Differential Diagnosis

  • Lumbosacral disc injuries
  • Lumbosacral discogenic pain syndrome
  • Lumbosacral facet syndrome
  • Lumbosacral spine acute bony injuries
  • Lumbosacral spine sprain/strain injuries
  • Lumbosacral spondylolisthesis
  • Lumbosacral spondylosis
  • Myofascial pain in athletes
  • Sacroiliac joint injury


The prognosis for patients with spondylolisthesis is generally good. Most patients will respond to conservative treatment. For those with ongoing, severe symptoms not relieved by conservative approaches, surgery can potentially relieve radicular leg symptoms by decompressing nerve roots. Localized lumbar pain may require lumbar fusion in more extreme cases.[27][28]


Complications of spondylolisthesis tend to be neurological. These can include chronic pain in the lower back or legs, and numbness, tingling, or weakness in the lower extremities. Severe nerve compression can lead to problems with bowel or bladder control; however, this is quite uncommon.[27]

Deterrence and Patient Education

Patients will need to understand their condition and its imposed limitations based on the severity of their particular case. The clinician should review the relevant anatomy and explain the disruption, using spinal models if necessary. A review of the patient's activities and physical demands is prudent (e.g., heavy lifting, prolonged sitting, etc.). Based on the severity of the condition, the clinician may impose physical limitations.

Pearls and Other Issues

Many patients will improve with a nonoperative treatment course directed at activity modification.[22] Patients should understand that surgery frequently will not relieve all pain as irreversible damage to the nerves may have already occurred. The future of minimally invasive treatment options will continue to perfect outcomes for spinal stenosis. Advancements in pain control and endoscopic technologies now allow for select patients and facilities to perform endoscopic disc debridement followed by percutaneous instrumentation on an outpatient basis. Additional research will focus on optimizing treatment outcomes and predicting which patients will develop symptomatic progression of a slip.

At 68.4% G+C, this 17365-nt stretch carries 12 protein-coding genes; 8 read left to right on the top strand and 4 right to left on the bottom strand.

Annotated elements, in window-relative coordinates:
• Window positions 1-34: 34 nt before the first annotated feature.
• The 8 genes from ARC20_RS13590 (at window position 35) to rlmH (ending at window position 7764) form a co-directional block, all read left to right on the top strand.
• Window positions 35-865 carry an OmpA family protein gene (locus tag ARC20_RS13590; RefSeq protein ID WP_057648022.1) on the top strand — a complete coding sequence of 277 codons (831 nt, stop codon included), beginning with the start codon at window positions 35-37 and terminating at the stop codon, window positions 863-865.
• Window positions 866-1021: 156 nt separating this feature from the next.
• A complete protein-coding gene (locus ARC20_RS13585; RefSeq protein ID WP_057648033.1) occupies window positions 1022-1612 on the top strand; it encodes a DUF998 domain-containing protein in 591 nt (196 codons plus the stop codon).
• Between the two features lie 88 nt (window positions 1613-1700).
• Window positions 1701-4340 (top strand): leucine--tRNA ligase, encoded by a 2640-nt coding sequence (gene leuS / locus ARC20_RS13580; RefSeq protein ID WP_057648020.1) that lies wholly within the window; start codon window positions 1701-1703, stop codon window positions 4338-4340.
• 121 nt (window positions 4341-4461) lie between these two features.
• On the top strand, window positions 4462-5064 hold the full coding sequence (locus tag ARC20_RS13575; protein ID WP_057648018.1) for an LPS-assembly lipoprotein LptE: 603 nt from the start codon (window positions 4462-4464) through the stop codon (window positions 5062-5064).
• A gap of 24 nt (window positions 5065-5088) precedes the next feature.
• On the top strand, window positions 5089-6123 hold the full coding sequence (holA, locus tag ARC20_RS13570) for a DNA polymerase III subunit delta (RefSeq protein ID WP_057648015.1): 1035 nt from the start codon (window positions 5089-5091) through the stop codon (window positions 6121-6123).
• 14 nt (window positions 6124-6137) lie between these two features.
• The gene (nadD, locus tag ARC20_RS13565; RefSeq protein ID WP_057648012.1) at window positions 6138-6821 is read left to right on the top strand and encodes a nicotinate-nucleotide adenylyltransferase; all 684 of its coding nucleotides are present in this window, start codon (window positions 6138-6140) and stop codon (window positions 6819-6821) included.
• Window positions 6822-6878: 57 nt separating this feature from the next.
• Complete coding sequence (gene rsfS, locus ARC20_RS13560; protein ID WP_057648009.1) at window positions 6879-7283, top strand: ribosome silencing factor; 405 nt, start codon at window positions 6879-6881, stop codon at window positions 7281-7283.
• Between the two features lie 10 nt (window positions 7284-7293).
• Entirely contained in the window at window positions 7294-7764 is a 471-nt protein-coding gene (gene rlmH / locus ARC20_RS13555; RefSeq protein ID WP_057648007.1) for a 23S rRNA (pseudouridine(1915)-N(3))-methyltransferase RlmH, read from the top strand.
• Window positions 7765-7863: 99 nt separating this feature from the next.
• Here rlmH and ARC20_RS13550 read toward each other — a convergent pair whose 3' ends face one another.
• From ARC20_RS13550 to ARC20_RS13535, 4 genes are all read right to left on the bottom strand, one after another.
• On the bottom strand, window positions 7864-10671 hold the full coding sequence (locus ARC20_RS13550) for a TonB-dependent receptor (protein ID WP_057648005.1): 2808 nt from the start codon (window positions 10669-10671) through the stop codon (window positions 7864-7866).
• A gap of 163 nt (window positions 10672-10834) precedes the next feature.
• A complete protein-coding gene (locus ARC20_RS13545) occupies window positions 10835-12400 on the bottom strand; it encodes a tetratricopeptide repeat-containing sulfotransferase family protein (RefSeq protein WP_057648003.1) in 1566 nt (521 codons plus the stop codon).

Enhancing Healthcare Team Outcomes

Patients with low back pain are best managed by an interprofessional team that includes the emergency department physician, therapist, orthopedic nurse, primary care physician, and an orthopedic surgeon. The initial treatment for low back pain is non-surgical and involves a change in lifestyle. Most patients can benefit from exercise, weight loss, and leading an active lifestyle. Surgery is only a recommendation when there is nerve compression, or the patient has failed conservative treatment. The patient must understand that surgery is not always effective, and many patients still experience residual pain and limited range of motion of the lumbar spine. The patient needs to understand that while surgical intervention has favorable outcomes for relieving radicular pains, the results are less predictable for non-radiating lower back pain.

(Click Image to Enlarge)
Isthmic Spondylolisthesis intervention
Isthmic Spondylolisthesis intervention
Contributed by Chester J Donnally III, MD

(Click Image to Enlarge)
Spondylolysis with Spondylolisthesis, showing spino pelvic parameters, slip, dysplasia of upper endplate of S1, Slip angle (SA = angle between inferior endplate of L5 and line perpendicular to the S1 posterior wall) and lumbo sacral angle (LSA = angle between the superior endplate of L5 and posterior wall of the S1).
Spondylolysis with Spondylolisthesis, showing spino pelvic parameters, slip, dysplasia of upper endplate of S1, Slip angle (SA = angle between inferior endplate of L5 and line perpendicular to the S1 posterior wall) and lumbo sacral angle (LSA = angle between the superior endplate of L5 and posterior wall of the S1).
Contributed by George Ampat FRCS
Article Details

Article Author

Alan Shamrock

Article Author

Chester Donnally III

Article Editor:

Matthew Varacallo


7/18/2021 9:50:19 AM